According to Ovid, in northwest Africa, Perseus flew past the Titan Atlas, who stood holding the sky aloft, and transformed Atlas into a stone when Atlas tried to attack him. [10] In a similar manner, the corals of the Red Sea were said to have been formed of Medusa's blood spilled onto seaweed when Perseus laid down the petrifying head beside the shore during his short stay in Ethiopia where he saved and wed his future wife, the lovely princess Andromeda, who was the most beautiful woman in the world at that time. Furthermore, the venomous vipers of the Sahara, in the Argonautica 4.1515, Ovid's Metamorphoses 4.770 and Lucan's Pharsalia 9.820, were said to have grown from spilt drops of her blood. The blood of Medusa also spawned the Amphisbaena (a horned dragon-like creature with a snake-headed tail).

Perseus then flew to Seriphos, where his mother was being forced into marriage with the king, Polydectes, who was turned into stone by the head. Then Perseus gave the Gorgon's head to Athena, who placed it on her shield, the Aegis. [11]

Some classical references refer to three Gorgons; Harrison considered that the tripling of Medusa into a trio of sisters was a secondary feature in the myth:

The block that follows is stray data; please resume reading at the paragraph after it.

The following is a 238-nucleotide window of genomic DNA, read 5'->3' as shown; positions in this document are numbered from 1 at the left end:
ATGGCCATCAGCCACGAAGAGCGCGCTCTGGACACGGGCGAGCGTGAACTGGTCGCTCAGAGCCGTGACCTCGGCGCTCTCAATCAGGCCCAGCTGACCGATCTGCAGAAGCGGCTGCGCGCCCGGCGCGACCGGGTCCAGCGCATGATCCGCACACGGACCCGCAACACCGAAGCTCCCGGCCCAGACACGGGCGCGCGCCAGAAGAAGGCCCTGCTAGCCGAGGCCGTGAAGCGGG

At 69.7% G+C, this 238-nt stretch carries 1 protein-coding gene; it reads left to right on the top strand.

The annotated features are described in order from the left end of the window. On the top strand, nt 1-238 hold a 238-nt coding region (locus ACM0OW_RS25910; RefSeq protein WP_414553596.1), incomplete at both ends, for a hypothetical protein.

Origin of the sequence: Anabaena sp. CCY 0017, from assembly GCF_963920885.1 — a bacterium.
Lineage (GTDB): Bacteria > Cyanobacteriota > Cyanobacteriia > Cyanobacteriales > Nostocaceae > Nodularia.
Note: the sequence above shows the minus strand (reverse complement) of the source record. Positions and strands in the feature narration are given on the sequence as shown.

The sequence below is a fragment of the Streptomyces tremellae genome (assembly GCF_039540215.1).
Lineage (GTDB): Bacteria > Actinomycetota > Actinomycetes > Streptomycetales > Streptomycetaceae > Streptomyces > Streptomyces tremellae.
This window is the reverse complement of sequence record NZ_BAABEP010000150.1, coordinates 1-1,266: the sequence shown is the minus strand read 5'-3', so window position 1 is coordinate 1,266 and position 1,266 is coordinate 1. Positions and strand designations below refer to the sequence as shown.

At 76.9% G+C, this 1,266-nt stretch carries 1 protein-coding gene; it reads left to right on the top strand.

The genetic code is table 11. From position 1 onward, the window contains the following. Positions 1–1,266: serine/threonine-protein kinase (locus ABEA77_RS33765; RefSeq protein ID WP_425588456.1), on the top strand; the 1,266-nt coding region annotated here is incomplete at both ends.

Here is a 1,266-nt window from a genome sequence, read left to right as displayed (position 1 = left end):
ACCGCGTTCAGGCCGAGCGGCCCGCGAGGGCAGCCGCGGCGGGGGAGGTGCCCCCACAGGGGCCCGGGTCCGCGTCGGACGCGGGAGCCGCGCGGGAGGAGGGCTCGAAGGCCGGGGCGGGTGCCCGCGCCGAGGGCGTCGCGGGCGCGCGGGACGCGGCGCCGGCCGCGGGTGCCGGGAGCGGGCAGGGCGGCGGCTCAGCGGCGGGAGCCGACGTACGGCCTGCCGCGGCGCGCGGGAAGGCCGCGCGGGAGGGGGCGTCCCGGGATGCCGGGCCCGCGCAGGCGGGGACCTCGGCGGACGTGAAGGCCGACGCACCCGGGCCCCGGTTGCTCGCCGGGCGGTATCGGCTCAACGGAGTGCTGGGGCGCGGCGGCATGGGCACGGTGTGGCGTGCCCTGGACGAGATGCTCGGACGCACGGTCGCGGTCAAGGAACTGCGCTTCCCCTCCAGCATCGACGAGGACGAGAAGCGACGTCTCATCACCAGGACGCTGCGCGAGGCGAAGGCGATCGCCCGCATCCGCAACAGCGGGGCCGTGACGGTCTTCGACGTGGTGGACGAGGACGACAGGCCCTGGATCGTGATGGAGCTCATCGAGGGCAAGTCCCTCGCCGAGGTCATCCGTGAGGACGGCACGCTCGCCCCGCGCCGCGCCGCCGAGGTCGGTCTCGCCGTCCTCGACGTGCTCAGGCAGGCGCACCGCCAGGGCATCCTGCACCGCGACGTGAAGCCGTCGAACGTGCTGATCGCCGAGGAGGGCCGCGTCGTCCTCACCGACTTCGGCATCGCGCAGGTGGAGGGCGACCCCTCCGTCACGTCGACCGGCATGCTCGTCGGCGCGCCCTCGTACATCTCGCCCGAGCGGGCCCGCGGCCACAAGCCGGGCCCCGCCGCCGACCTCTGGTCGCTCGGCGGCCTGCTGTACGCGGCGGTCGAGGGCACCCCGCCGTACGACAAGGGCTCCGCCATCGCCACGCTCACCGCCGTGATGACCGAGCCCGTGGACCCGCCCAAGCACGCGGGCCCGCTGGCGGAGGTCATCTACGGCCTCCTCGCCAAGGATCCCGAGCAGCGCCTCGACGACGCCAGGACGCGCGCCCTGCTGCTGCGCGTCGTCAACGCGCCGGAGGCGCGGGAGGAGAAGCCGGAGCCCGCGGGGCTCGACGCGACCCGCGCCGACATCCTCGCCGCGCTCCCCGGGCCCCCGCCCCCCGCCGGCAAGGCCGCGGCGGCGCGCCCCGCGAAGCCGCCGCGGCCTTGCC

The triple form is not primitive, it is merely an instance of a general tendency... which makes of each woman goddess a trinity, which has given us the Horae, the Charites, the Semnai, and a host of other triple groups. It is immediately obvious that the Gorgons are not really three but one + two. The two unslain sisters are mere appendages due to custom; the real Gorgon is Medusa. [9]
A Roman cameo of the 2nd or 3rd century Glittica romana, medusa, sardonice, II-III sec dc..JPG
A Roman cameo of the 2nd or 3rd century

Modern interpretations


Several early classics scholars interpreted the myth of Medusa as a quasi-historical – "based on or reconstructed from an event, custom, style, etc., in the past", [12] or "sublimated" memory of an actual invasion. [13] [14]

According to Joseph Campbell:

The legend of Perseus beheading Medusa means, specifically, that "the Hellenes overran the goddess's chief shrines" and "stripped her priestesses of their Gorgon masks", the latter being apotropaic faces worn to frighten away the profane. That is to say, there occurred in the early thirteenth century B.C. an actual historic rupture, a sort of sociological trauma, which has been registered in this myth, much as what Freud terms the latent content of a neurosis is registered in the manifest content of a dream: registered yet hidden, registered in the unconscious yet unknown or misconstrued by the conscious mind. [15]